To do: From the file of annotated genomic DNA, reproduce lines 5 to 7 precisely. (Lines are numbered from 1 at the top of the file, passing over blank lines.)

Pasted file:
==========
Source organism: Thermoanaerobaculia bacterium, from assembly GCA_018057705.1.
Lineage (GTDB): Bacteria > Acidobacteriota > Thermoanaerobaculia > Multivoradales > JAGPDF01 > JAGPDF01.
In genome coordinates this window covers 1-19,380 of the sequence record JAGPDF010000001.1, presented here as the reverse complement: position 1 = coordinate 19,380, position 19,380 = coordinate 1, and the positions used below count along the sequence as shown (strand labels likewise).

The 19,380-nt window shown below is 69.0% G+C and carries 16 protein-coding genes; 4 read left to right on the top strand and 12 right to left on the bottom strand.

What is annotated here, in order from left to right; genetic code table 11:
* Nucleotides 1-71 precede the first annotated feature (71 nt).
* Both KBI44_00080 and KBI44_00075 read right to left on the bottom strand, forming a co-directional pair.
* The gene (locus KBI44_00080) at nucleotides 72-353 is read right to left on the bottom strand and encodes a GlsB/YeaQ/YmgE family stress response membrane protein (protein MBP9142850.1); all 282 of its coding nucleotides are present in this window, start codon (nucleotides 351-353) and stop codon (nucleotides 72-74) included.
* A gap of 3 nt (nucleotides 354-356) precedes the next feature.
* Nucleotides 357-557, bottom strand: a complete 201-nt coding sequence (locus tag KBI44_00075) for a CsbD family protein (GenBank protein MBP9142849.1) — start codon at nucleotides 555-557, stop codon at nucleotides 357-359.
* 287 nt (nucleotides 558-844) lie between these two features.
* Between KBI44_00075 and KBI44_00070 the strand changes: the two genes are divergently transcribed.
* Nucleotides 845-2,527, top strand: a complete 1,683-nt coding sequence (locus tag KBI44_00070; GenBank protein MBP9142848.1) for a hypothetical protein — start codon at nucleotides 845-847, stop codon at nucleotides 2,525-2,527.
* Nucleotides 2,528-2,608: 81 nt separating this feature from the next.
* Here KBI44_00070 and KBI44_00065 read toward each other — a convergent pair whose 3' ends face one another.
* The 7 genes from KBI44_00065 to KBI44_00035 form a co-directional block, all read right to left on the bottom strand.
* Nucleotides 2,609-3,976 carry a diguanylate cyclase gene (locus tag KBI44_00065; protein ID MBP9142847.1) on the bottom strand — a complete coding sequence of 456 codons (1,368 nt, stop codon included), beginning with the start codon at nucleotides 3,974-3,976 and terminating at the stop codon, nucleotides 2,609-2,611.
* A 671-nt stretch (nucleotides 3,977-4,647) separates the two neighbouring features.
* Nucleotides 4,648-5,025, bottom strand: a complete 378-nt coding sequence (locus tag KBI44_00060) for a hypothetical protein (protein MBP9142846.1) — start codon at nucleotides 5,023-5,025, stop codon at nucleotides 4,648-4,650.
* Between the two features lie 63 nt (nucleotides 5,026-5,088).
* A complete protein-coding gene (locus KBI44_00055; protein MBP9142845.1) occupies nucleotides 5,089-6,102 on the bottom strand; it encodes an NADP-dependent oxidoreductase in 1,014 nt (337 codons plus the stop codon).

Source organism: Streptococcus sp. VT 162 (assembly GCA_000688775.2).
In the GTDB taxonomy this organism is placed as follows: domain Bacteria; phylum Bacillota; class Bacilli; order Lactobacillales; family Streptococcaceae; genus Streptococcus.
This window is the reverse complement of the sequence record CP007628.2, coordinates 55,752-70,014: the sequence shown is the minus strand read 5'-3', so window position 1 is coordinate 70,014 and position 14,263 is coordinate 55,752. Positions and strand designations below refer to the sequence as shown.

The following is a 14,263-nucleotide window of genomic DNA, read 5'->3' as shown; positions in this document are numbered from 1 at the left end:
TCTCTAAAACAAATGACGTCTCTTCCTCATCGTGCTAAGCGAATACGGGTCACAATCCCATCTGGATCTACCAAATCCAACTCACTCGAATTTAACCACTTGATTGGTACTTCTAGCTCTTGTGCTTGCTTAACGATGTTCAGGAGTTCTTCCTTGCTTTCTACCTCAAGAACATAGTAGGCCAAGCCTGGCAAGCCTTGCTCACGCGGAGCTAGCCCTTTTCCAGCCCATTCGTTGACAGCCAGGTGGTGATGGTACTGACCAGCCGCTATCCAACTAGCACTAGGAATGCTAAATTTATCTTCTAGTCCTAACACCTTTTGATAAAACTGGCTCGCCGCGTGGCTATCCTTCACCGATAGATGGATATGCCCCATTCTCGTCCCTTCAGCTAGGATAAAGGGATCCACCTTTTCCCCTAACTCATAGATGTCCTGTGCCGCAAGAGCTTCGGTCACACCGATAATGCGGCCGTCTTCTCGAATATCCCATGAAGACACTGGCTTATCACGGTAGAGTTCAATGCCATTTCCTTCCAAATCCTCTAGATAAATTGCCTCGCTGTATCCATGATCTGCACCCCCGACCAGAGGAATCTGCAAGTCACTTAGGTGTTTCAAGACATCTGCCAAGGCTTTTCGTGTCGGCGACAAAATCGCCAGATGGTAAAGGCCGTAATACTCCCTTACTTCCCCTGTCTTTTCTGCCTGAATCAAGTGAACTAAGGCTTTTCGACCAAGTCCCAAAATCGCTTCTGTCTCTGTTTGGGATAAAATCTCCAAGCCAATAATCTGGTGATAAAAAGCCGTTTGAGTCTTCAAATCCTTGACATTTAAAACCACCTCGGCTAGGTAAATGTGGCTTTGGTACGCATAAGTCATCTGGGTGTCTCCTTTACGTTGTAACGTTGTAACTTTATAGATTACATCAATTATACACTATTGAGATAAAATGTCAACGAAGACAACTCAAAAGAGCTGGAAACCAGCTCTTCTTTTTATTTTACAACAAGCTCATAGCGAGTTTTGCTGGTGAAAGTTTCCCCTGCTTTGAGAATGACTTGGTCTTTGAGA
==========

What is annotated here, in order from left to right; genetic code table 11:
* Nucleotides 1-71 precede the first annotated feature (71 nt).
* Both KBI44_00080 and KBI44_00075 read right to left on the bottom strand, forming a co-directional pair.